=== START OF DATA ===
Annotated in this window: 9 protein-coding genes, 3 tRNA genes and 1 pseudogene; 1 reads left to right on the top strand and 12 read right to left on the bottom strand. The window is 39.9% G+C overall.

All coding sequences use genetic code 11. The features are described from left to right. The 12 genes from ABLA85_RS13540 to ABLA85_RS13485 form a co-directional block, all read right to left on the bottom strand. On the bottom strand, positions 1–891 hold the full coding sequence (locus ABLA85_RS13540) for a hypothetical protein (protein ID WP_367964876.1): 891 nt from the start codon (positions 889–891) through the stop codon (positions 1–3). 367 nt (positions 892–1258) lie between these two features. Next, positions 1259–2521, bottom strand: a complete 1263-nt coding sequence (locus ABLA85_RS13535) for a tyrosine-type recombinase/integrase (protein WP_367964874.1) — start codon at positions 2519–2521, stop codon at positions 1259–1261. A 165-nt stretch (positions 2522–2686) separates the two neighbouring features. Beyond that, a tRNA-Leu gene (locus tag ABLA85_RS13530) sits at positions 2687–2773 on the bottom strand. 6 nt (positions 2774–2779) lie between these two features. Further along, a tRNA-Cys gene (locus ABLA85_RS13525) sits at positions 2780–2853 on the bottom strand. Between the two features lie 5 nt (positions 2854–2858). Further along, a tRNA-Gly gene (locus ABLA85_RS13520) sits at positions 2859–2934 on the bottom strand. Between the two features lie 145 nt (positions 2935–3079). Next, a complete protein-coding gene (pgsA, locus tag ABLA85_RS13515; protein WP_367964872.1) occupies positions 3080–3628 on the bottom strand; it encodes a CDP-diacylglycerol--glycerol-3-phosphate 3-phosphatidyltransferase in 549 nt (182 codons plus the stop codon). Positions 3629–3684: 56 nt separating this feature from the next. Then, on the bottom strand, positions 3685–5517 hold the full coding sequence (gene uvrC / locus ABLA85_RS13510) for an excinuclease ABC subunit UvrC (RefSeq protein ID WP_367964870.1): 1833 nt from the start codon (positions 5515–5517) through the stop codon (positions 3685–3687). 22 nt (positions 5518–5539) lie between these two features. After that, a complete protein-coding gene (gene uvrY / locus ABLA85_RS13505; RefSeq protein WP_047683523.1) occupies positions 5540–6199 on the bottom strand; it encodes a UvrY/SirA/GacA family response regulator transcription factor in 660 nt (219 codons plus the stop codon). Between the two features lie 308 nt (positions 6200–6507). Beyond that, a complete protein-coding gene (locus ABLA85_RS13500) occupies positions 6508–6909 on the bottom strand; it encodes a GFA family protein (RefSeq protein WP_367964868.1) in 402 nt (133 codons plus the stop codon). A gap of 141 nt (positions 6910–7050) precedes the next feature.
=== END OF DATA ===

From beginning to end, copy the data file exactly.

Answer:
Annotated in this window: 9 protein-coding genes, 3 tRNA genes and 1 pseudogene; 1 reads left to right on the top strand and 12 read right to left on the bottom strand. The window is 39.9% G+C overall.

All coding sequences use genetic code 11. The features are described from left to right. The 12 genes from ABLA85_RS13540 to ABLA85_RS13485 form a co-directional block, all read right to left on the bottom strand. On the bottom strand, positions 1–891 hold the full coding sequence (locus ABLA85_RS13540) for a hypothetical protein (protein ID WP_367964876.1): 891 nt from the start codon (positions 889–891) through the stop codon (positions 1–3). 367 nt (positions 892–1258) lie between these two features. Next, positions 1259–2521, bottom strand: a complete 1263-nt coding sequence (locus ABLA85_RS13535) for a tyrosine-type recombinase/integrase (protein WP_367964874.1) — start codon at positions 2519–2521, stop codon at positions 1259–1261. A 165-nt stretch (positions 2522–2686) separates the two neighbouring features. Beyond that, a tRNA-Leu gene (locus tag ABLA85_RS13530) sits at positions 2687–2773 on the bottom strand. 6 nt (positions 2774–2779) lie between these two features. Further along, a tRNA-Cys gene (locus ABLA85_RS13525) sits at positions 2780–2853 on the bottom strand. Between the two features lie 5 nt (positions 2854–2858). Further along, a tRNA-Gly gene (locus ABLA85_RS13520) sits at positions 2859–2934 on the bottom strand. Between the two features lie 145 nt (positions 2935–3079). Next, a complete protein-coding gene (pgsA, locus tag ABLA85_RS13515; protein WP_367964872.1) occupies positions 3080–3628 on the bottom strand; it encodes a CDP-diacylglycerol--glycerol-3-phosphate 3-phosphatidyltransferase in 549 nt (182 codons plus the stop codon). Positions 3629–3684: 56 nt separating this feature from the next. Then, on the bottom strand, positions 3685–5517 hold the full coding sequence (gene uvrC / locus ABLA85_RS13510) for an excinuclease ABC subunit UvrC (RefSeq protein ID WP_367964870.1): 1833 nt from the start codon (positions 5515–5517) through the stop codon (positions 3685–3687). 22 nt (positions 5518–5539) lie between these two features. After that, a complete protein-coding gene (gene uvrY / locus ABLA85_RS13505; RefSeq protein WP_047683523.1) occupies positions 5540–6199 on the bottom strand; it encodes a UvrY/SirA/GacA family response regulator transcription factor in 660 nt (219 codons plus the stop codon). Between the two features lie 308 nt (positions 6200–6507). Beyond that, a complete protein-coding gene (locus ABLA85_RS13500) occupies positions 6508–6909 on the bottom strand; it encodes a GFA family protein (RefSeq protein WP_367964868.1) in 402 nt (133 codons plus the stop codon). A gap of 141 nt (positions 6910–7050) precedes the next feature.